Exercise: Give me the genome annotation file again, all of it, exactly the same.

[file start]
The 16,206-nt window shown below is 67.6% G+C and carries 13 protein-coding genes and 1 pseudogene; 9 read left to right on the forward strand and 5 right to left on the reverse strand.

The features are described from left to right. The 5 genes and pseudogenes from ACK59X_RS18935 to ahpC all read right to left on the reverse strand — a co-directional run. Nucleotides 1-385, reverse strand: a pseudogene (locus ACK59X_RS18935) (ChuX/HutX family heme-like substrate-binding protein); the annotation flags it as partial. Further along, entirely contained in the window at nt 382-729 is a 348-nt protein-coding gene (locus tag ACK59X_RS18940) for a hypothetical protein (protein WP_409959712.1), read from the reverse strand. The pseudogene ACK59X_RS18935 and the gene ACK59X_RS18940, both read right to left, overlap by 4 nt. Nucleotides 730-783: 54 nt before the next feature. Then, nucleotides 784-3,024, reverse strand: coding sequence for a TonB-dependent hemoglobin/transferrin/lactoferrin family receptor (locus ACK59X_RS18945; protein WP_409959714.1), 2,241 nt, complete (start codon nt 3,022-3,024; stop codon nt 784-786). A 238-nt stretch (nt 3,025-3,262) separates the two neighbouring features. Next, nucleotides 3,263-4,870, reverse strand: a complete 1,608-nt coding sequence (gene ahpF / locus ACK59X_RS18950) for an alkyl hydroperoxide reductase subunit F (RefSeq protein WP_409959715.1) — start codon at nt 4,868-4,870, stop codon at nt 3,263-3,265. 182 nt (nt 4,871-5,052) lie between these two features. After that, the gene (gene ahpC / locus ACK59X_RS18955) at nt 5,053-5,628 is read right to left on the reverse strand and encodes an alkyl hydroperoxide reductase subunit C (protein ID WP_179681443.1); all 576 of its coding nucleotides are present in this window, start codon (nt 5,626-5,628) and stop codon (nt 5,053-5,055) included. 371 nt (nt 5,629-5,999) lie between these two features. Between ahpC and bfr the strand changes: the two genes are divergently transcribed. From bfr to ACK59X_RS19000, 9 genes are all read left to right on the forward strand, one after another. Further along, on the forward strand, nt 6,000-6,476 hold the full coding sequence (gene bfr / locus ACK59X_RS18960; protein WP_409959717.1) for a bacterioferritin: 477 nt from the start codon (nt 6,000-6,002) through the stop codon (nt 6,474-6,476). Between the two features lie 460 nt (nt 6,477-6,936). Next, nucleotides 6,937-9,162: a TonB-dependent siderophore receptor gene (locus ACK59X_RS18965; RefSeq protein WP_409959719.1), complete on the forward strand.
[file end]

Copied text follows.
The 16,206-nt window shown below is 67.6% G+C and carries 13 protein-coding genes and 1 pseudogene; 9 read left to right on the forward strand and 5 right to left on the reverse strand.

The features are described from left to right. The 5 genes and pseudogenes from ACK59X_RS18935 to ahpC all read right to left on the reverse strand — a co-directional run. Nucleotides 1-385, reverse strand: a pseudogene (locus ACK59X_RS18935) (ChuX/HutX family heme-like substrate-binding protein); the annotation flags it as partial. Further along, entirely contained in the window at nt 382-729 is a 348-nt protein-coding gene (locus tag ACK59X_RS18940) for a hypothetical protein (protein WP_409959712.1), read from the reverse strand. The pseudogene ACK59X_RS18935 and the gene ACK59X_RS18940, both read right to left, overlap by 4 nt. Nucleotides 730-783: 54 nt before the next feature. Then, nucleotides 784-3,024, reverse strand: coding sequence for a TonB-dependent hemoglobin/transferrin/lactoferrin family receptor (locus ACK59X_RS18945; protein WP_409959714.1), 2,241 nt, complete (start codon nt 3,022-3,024; stop codon nt 784-786). A 238-nt stretch (nt 3,025-3,262) separates the two neighbouring features. Next, nucleotides 3,263-4,870, reverse strand: a complete 1,608-nt coding sequence (gene ahpF / locus ACK59X_RS18950) for an alkyl hydroperoxide reductase subunit F (RefSeq protein WP_409959715.1) — start codon at nt 4,868-4,870, stop codon at nt 3,263-3,265. 182 nt (nt 4,871-5,052) lie between these two features. After that, the gene (gene ahpC / locus ACK59X_RS18955) at nt 5,053-5,628 is read right to left on the reverse strand and encodes an alkyl hydroperoxide reductase subunit C (protein ID WP_179681443.1); all 576 of its coding nucleotides are present in this window, start codon (nt 5,626-5,628) and stop codon (nt 5,053-5,055) included. 371 nt (nt 5,629-5,999) lie between these two features. Between ahpC and bfr the strand changes: the two genes are divergently transcribed. From bfr to ACK59X_RS19000, 9 genes are all read left to right on the forward strand, one after another. Further along, on the forward strand, nt 6,000-6,476 hold the full coding sequence (gene bfr / locus ACK59X_RS18960; protein WP_409959717.1) for a bacterioferritin: 477 nt from the start codon (nt 6,000-6,002) through the stop codon (nt 6,474-6,476). Between the two features lie 460 nt (nt 6,477-6,936). Next, nucleotides 6,937-9,162: a TonB-dependent siderophore receptor gene (locus ACK59X_RS18965; RefSeq protein WP_409959719.1), complete on the forward strand.